Amnesty International deplores new Egyptian legislation

Amnesty International (AI) says today that a new law passed by parliament last night, granting the President the power to appoint the most senior members within the justice system, could further undermine the independence of the judiciary in Egypt.

Egyptian-Parliament (1)

AI says the law would grant President Abdel Fattah al-Sisi powers to select the heads of judicial bodies, including the heads of the Court of Cassation, the State Council, the Administrative Prosecution Authority and the State Lawsuits Authority.

“This law has the potential to undermine the independence of the country’s already beleaguered judiciary and, if ratified by the President, could be a major setback for justice in Egypt. It would grant the Egyptian President the power to select the heads of country’s top judicial bodiesand could weaken key checks and balances in an already unjust system,” said Najia Bounaim, North Africa Campaigns director at Amnesty International.

“Through this law, the state is seeking to further consolidate its grip on power and neuter two of the highest courts who have at times acted as a check on the executive.”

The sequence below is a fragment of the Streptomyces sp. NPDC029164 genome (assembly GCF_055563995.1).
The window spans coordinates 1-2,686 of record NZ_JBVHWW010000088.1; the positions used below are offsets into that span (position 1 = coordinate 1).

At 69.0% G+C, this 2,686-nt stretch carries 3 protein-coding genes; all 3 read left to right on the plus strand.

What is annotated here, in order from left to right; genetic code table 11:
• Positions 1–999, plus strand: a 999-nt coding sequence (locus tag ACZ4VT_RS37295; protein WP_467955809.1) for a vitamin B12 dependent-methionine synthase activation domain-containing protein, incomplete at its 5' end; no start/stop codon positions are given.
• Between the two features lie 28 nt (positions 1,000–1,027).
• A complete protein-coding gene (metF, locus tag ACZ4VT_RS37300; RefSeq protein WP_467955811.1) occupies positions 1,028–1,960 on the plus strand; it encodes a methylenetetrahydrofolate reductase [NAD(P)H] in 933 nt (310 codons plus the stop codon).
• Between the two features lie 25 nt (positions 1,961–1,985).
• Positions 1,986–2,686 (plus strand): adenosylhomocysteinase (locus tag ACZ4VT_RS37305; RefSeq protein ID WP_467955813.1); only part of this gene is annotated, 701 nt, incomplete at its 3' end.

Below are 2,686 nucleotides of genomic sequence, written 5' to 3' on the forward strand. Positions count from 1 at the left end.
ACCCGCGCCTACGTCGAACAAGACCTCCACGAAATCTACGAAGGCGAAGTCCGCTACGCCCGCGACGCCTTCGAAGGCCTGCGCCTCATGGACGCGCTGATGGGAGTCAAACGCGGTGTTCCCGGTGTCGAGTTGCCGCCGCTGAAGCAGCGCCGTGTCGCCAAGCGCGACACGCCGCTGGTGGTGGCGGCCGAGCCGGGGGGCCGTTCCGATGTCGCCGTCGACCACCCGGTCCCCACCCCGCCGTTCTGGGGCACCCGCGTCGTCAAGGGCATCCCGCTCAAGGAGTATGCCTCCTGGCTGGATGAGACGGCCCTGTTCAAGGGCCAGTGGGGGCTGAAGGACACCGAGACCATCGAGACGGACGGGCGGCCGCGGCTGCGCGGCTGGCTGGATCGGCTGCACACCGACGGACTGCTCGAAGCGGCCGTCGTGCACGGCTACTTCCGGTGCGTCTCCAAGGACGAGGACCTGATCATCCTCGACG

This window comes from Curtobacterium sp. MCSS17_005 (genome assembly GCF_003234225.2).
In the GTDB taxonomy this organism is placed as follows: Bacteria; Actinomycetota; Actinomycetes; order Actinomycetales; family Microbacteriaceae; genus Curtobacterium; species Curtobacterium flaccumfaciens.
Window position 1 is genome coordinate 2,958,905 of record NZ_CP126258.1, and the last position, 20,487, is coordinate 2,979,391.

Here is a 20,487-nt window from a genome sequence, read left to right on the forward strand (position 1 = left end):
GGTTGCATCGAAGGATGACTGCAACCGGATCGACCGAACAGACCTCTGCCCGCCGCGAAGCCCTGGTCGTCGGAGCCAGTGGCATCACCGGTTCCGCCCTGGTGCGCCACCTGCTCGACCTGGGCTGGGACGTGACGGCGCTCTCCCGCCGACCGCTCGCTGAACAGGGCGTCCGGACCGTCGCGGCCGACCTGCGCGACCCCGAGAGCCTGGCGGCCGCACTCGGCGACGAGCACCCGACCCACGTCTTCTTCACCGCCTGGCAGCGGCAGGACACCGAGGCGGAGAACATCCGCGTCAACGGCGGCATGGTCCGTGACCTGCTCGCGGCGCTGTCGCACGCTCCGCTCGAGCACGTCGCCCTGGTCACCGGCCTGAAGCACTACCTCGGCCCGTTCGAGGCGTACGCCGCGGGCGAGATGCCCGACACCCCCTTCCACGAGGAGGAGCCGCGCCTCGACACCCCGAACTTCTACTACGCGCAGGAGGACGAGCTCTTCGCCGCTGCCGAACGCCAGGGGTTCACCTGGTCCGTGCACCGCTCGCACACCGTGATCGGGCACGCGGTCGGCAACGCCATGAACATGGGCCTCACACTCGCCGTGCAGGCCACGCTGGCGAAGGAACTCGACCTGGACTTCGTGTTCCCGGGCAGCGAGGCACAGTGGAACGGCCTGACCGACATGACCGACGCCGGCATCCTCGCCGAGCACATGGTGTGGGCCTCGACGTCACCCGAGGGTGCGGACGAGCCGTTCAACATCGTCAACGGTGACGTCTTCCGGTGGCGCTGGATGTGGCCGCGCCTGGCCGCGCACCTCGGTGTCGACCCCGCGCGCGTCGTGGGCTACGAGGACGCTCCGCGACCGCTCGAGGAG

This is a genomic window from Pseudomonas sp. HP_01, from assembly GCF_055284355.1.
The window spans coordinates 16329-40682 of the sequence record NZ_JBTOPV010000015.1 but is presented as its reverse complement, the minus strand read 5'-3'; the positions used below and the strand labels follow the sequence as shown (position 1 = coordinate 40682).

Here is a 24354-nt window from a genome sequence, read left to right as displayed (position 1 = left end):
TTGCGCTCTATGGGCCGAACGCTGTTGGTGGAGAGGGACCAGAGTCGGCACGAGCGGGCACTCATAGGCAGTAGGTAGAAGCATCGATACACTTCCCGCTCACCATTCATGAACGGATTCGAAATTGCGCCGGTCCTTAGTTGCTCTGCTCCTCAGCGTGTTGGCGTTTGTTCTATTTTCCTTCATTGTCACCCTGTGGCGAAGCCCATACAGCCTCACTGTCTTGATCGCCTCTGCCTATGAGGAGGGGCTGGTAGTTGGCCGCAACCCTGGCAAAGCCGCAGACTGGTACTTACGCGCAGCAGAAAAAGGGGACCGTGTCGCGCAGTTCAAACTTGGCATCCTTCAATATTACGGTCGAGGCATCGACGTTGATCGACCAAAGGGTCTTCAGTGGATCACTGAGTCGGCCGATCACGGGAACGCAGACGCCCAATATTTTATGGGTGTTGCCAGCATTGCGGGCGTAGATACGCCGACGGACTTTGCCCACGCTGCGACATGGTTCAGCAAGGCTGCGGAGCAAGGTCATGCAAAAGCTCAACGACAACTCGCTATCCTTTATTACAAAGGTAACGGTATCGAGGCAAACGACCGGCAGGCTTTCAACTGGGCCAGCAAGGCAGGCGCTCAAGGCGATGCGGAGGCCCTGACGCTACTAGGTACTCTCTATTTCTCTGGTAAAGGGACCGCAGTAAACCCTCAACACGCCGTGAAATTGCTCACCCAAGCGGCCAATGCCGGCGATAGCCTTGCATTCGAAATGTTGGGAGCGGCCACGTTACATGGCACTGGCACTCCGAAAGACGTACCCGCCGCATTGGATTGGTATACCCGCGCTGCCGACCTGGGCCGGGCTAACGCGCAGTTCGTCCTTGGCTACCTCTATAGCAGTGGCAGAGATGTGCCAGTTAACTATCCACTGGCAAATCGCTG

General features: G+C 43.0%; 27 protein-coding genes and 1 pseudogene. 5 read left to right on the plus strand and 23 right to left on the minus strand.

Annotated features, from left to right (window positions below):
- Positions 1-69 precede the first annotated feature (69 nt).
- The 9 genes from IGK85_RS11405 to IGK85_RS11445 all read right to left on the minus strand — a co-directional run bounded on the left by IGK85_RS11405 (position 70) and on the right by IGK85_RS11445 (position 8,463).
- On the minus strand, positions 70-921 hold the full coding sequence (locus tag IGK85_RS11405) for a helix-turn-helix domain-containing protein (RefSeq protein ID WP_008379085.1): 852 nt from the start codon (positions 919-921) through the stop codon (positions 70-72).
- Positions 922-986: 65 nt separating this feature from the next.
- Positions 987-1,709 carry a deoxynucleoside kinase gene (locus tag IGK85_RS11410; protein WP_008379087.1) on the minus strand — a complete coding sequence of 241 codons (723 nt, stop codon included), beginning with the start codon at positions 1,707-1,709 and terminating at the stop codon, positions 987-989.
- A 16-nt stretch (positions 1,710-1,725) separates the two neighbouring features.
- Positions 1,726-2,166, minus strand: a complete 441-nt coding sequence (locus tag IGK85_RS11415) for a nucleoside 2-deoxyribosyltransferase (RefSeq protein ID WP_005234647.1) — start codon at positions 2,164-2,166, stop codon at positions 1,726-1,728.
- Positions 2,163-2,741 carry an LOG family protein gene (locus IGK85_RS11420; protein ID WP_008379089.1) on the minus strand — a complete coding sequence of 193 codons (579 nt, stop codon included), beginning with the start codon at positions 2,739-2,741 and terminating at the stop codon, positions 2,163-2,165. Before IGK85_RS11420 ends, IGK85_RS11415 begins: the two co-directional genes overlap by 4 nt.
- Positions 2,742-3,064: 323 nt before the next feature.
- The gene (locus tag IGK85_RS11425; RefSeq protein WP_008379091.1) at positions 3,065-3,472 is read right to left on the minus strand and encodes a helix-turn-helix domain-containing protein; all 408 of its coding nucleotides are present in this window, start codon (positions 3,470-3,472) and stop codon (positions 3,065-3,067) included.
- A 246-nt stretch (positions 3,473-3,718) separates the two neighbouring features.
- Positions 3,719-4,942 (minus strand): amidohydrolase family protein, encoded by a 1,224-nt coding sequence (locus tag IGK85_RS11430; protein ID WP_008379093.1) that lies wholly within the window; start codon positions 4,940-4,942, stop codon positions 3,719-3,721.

The bill was passed on 26 April after two-thirds of parliament members voted in favour of the amendments.  Several judicial bodies, including the State Council, the Supreme Council of Judiciary and the State Lawsuits Authority, had formally registered their opposition in advance of the parliamentary vote.

AI says two of the highest courts in the country, the Court of Cassation and the Supreme Administrative Court will be particularly affected by the new law. They were considered by many in Egypt’s legal community as the last hope of keeping the injustice that has characterized the judiciary for years in check.

AI says a number of judges have faced disciplinary measures for peacefully criticizing the government, and that two judges, Hisham Raouf and Assem Abdelgabar, were referred to a disciplinary board in march 2017 by the Minister of Justice for participating with an Egyptian human rights group in a workshop to draft a law on torture.

“On 28 March 2016, a Supreme Disciplinary Board forced 32 judges into retirement after they signed a statement on 24 July 2013 opposing the overthrow of former president Mohamed Morsi. Disciplinary measures against judges appear to have been applied in a discriminatory manner with those who have voiced opinions in favour of the government escaping punishment.”



Categories: Politics

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